Posted on September 20, 2004 by Flames
Edited by Justin Achilli and Rob Hatch, White Wolf Publishing (WW11868), May 1997, 393 pgs.
French countrysides, medieval haunts and political intrigue colour the stories published in Dark Tyrants, A Vampire: The Dark Ages Anthology. Edited by Justin Achilli and Robert Hatch, the Dark Tyrants anthology sets out to create dark intrigue in an old world setting.
With any group of stories, you will find yourself trying to draw parallels from one story to the next. Dark Ages is no exception. The flow of the stories is appropriate, as they are heavily permeated with French names and settings. The stories interact with each other so well, that some of them, such as “The Burden” written by Edward Carmien, appear to continue into the next.
The challenge with writing a short story for this type of universe is to make the stories both entertaining to the reader, as well as descriptive enough so that Clan characters are easily identified. Surprisingly enough, length of story does not attribute to how quickly a character may be identified. Indeed, there are first-person stories such as “The Hawk and the Slipper” written by James S. Door, where the main character’s Clan is slowly relayed to the reader. Refreshing and fun, not all of the stories are written in first person, and not all of the stories have a vampire as its narrative character.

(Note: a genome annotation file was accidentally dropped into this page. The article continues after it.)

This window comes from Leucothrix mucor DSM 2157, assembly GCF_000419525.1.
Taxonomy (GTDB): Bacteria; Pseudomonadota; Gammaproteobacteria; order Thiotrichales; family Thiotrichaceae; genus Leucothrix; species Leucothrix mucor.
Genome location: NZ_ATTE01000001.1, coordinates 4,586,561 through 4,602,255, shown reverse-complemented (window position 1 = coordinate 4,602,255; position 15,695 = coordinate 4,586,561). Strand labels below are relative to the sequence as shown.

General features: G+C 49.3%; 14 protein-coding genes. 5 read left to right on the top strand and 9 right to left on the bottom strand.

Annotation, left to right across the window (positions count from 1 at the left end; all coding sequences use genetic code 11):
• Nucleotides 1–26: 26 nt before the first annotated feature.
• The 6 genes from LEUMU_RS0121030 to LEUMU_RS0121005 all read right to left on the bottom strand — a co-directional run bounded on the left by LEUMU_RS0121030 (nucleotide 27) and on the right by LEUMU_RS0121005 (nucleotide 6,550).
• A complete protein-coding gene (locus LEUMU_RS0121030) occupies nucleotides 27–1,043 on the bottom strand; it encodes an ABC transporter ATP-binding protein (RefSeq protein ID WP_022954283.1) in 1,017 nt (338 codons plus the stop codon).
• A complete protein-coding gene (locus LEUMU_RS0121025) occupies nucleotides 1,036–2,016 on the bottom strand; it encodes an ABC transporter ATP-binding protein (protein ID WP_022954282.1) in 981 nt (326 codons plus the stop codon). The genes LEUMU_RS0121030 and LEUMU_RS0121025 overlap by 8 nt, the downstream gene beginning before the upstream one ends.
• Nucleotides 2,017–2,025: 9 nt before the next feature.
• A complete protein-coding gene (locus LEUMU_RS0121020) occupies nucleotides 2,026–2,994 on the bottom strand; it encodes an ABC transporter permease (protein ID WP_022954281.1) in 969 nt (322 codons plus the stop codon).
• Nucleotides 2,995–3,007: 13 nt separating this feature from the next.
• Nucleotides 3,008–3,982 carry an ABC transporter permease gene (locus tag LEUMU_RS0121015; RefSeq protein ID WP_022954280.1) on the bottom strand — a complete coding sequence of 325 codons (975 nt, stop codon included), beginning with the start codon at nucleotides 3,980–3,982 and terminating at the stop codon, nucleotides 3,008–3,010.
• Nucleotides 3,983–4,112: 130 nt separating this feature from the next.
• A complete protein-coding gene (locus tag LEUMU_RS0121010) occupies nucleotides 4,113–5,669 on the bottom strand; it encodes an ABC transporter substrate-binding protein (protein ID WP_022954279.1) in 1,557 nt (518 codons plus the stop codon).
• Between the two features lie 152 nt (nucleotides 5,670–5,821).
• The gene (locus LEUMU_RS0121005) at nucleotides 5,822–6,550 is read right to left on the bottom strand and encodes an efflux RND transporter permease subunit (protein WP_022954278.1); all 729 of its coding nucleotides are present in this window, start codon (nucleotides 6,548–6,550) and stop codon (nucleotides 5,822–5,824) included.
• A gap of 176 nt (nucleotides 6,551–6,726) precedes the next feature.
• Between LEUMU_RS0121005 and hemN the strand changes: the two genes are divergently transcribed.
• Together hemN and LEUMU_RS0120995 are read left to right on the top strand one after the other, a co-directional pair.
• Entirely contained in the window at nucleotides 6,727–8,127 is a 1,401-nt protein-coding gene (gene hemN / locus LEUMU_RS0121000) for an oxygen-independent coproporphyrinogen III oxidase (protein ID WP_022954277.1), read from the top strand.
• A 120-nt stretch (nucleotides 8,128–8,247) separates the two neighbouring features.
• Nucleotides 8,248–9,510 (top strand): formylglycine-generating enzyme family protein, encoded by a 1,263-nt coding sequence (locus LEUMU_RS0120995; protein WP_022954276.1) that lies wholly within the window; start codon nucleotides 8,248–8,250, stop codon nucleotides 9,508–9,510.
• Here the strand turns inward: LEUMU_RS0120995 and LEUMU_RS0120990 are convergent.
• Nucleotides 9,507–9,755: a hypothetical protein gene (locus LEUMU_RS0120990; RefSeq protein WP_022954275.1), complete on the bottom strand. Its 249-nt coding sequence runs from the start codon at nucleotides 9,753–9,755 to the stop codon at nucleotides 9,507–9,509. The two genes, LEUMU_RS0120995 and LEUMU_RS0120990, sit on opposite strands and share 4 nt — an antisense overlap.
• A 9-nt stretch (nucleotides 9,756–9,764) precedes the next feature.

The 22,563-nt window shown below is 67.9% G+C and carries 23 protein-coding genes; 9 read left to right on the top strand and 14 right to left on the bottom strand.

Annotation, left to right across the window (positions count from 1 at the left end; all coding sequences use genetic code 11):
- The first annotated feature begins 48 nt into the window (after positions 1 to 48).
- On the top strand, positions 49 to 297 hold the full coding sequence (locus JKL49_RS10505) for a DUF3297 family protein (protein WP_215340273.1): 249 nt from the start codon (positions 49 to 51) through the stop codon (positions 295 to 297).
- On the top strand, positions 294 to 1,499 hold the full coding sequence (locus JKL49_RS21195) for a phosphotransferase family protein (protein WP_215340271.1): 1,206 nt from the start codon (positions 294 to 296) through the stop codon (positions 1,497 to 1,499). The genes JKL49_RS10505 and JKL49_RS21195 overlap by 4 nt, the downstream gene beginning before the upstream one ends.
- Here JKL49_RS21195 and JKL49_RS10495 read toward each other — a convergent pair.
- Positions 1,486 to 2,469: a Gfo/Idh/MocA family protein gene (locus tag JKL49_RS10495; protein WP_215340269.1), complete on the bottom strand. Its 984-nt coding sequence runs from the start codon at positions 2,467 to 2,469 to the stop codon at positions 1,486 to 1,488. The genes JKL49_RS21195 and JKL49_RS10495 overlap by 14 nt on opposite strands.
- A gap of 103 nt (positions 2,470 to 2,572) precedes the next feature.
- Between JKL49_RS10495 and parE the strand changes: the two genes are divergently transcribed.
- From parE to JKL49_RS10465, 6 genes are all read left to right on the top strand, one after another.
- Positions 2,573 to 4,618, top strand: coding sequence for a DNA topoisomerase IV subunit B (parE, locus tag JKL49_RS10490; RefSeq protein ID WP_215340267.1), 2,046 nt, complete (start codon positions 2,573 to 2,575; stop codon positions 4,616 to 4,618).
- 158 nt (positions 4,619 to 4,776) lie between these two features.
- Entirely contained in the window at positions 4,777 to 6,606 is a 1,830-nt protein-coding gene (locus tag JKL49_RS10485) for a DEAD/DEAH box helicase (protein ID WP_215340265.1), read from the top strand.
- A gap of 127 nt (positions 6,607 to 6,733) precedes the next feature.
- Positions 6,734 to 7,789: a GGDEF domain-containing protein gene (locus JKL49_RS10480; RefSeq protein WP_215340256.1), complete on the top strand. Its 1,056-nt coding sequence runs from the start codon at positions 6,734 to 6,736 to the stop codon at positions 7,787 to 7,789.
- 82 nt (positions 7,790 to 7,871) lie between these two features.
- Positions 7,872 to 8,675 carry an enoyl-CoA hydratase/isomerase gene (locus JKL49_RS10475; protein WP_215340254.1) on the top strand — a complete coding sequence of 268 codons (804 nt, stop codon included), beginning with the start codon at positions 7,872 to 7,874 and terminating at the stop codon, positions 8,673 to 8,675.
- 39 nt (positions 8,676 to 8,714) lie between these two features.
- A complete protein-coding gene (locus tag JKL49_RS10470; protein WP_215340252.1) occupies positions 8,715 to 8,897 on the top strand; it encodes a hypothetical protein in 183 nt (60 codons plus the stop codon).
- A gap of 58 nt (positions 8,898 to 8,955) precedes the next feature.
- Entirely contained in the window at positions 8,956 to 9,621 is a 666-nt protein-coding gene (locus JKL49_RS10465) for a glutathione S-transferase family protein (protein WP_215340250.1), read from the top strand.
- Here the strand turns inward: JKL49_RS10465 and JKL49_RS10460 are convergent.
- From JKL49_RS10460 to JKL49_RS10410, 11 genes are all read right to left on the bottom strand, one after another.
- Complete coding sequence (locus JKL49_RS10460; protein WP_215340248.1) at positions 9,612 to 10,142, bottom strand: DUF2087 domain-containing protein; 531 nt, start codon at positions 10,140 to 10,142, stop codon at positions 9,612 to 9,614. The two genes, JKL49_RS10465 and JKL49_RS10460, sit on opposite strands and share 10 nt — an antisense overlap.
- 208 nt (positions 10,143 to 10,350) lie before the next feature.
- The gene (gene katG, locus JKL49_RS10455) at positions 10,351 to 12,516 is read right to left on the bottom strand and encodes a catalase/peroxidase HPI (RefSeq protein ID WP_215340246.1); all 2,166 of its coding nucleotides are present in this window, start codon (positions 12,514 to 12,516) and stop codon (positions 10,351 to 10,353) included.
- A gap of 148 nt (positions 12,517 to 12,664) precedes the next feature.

Also unique to A Vampire: The Dark Ages Anthology, is, of course, the question of setting. Do these stories fit well within the Vampire mythos? While there was a wide variety of setting within the various countrysides in Europe and beyound, without knowing more about the Dark Ages in this mythos it is not apparent whether or not these settings would be applicable in a role-play gaming session. There are stories, such as “The Bearer of Ill News” written by Richard E. Dansky, that one could imagine stumbling across as part of a GM’s storyline. There are others, such as “Eating Medusa” written by Patrick Hadley, that speculate and stretch the limits of the Dark Ages setting.
While reading the anthology, you will find a few surprises in store. Irony as a theme abounds throughout the storylines, as does redemption, revenge, and pity. The story “Seeker” written by Tim Waggoner is one of those surprises. Giving a short story the appearance of depth usually means that the author must choose his or her words extremely wisely. This author chose to write a story focusing on a different aspect of the Vampire mythos. In “Seeker”, the spotlight shines on William, who has a past, who is searching. William is not a vampire, and even when he meets one Waggoner does not immediately focus on the all-powerful Vampire. Through the end, the focus remains on William. You will find this is unique, because you want to learn more about the mysterious Vampire. Instead, the direction is true to the story, and you walk with William to the end.
Overall, Dark Tyrants, A Vampire: The Dark Ages Anthology is a fun read for any level of reader, whether you are learned in the Vampire universe or not. The stories, mixed together, are a potpourri of different writing styles. There is a story that will haunt you from this book, you only need to read it to find out which one it is.
Reviewer: Monica Valentinelli